The Debt doesn't have the expansive harrowing scope of Steven Spielberg's serious spy movie Munich but for a movie that doesn't really have a place on the Hollywood slate it delivers a square serving of drama and sharp performances. It tells its story and does so with the right amount of flair.
At the end of the summer that's a welcome surprise.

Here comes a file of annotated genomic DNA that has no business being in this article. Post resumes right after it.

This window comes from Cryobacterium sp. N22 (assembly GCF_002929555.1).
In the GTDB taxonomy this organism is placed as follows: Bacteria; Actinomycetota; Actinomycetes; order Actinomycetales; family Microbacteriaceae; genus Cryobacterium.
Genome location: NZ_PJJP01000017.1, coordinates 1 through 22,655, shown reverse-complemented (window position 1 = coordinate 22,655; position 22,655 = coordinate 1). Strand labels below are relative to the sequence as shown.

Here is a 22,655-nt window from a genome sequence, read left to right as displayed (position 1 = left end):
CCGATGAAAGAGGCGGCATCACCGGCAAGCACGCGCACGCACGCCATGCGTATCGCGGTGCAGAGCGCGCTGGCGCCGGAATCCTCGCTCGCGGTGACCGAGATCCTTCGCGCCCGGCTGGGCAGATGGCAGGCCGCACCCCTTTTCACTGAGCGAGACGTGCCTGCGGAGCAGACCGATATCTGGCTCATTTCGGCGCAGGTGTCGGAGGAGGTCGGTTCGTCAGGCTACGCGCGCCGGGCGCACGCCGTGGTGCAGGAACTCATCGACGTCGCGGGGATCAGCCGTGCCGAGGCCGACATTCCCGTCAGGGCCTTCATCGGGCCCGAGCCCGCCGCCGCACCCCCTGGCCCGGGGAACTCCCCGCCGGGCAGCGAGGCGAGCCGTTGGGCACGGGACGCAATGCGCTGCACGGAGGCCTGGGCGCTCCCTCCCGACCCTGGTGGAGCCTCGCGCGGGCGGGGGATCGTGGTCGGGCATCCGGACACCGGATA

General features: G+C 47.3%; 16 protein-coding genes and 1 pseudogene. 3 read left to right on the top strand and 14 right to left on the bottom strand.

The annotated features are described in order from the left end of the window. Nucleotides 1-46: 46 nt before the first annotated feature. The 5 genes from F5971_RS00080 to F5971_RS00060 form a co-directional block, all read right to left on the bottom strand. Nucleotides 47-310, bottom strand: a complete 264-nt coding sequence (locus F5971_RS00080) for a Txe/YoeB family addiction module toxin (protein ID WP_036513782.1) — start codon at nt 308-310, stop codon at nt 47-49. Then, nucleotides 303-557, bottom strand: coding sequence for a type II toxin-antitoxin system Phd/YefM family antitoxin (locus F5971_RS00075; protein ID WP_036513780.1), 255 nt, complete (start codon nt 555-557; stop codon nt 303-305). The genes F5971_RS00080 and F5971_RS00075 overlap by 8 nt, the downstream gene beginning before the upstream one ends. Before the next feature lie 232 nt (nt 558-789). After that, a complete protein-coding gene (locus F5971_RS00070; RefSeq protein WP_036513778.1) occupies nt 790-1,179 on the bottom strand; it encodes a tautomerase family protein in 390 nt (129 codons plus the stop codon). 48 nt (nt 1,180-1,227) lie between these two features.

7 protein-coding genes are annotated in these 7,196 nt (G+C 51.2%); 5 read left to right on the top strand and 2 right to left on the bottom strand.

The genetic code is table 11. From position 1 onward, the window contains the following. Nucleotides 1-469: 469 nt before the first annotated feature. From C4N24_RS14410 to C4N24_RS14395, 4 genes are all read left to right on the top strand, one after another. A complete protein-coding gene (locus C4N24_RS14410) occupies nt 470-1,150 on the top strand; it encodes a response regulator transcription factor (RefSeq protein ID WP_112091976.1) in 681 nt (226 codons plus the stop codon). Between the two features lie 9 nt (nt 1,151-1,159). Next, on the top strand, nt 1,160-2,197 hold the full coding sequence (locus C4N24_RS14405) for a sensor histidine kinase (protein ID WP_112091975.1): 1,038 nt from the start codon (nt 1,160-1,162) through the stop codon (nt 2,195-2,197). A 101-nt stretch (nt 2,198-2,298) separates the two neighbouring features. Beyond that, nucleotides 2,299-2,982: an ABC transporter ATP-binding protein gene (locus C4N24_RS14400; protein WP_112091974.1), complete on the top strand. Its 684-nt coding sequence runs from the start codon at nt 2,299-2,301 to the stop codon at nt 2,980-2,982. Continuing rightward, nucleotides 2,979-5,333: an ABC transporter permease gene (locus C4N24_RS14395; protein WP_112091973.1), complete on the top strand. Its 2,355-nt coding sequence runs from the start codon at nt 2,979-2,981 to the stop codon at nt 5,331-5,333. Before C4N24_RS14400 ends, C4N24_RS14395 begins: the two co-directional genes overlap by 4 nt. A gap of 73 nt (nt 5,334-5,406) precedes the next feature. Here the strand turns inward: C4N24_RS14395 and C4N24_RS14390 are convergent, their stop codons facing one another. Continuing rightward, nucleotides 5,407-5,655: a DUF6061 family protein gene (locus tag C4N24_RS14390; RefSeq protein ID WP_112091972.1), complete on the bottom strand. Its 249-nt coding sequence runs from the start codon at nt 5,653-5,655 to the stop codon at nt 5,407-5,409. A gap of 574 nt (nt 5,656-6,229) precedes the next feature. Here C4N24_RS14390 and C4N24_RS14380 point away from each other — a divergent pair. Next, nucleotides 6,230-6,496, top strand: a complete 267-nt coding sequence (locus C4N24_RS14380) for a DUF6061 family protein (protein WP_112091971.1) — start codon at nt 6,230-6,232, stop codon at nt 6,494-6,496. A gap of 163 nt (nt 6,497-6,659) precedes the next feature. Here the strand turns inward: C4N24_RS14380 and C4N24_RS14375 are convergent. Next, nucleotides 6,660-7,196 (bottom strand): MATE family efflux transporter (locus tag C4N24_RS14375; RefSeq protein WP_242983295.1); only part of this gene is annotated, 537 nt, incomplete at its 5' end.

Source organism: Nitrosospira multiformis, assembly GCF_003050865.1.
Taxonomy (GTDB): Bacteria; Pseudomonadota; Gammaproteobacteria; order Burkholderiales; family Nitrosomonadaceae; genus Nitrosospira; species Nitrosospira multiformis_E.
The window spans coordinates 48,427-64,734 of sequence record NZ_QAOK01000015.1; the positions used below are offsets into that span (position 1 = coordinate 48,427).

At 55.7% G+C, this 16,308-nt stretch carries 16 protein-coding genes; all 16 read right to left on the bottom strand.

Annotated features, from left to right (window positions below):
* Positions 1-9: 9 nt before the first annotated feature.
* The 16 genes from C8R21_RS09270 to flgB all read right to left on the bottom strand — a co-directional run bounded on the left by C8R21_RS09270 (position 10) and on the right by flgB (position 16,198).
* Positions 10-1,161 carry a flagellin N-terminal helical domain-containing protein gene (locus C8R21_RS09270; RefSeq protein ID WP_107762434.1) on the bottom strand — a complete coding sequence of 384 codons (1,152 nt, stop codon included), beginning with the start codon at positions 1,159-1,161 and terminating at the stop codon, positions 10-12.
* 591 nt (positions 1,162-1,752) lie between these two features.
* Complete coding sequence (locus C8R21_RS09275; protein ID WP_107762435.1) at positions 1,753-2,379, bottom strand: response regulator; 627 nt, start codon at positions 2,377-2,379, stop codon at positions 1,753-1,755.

Well if the title doesn’t say it all…Picking up where Alien vs. Predator left off those pesky aliens cause the Predator ship to crash on Earth setting them free near a Colorado town. A lone Predator (Ian Whyte encoring from AvP) comes to Earth to clean up the mess and what the hell maybe pick up a few human trophies too. Needless to say the town’s human residents are completely unprepared for this sort of inter-galactic free-for-all on their streets. This is after all the sort of town where everybody knows everybody but no one seems to notice when a spaceship crashes in the woods outside of town or when the self-same spaceship blows up the next day. In short you could say that they get what’s coming to them--and they sure do. Pretty dreadful all around. Then again Shane Salerno’s script is pointless to begin with. Steven Pasquale (TV’s Rescue Me) plays the ex-con hero Dallas (a nod to the original Alien). Reiko Aylesworth (TV’s 24) plays a veteran of the Gulf War who returns stateside just in time to engage in another one--a pretty pale homage to Sigourney Weaver’s Ripley character. John Ortiz plays the local sheriff one of the dullest (and dumbest) screen lawmen in recent memory. Veteran Robert Joy drops in briefly as a weasely U.S. Army colonel who would just as soon nuke the town as try to save it. Every time this film focuses on the (one-dimensional) human characters it stops cold. Unfortunately this happens a lot. There’s no reason to root for them because you simply don’t care. True to form most of them are sliced diced chopped lasered exploded from within and otherwise treated in a shabby fashion. They are simply fodder. Just for the record this is the sixth Alien film and the fourth Predator film and it holds the dubious distinction of being the worst of any of them. The special effects are just dandy but not much else is. This also marks the inauspicious feature directorial debut of noted visual effects artists Colin and Greg Strause (billed as “The Brothers Strause”). They clearly have an affinity for this sort of thing--and for the Alien and Predator franchises--but are just as clearly content to simply let the special effects run away with the story. The first Alien vs. Predator movie was no great shakes but it was better than it had any right to be. This one is not. Responding to the fans who wanted this film to be R-rated the Brothers Strause have delivered on that--and absolutely nothing more. It’s a pointless exercise.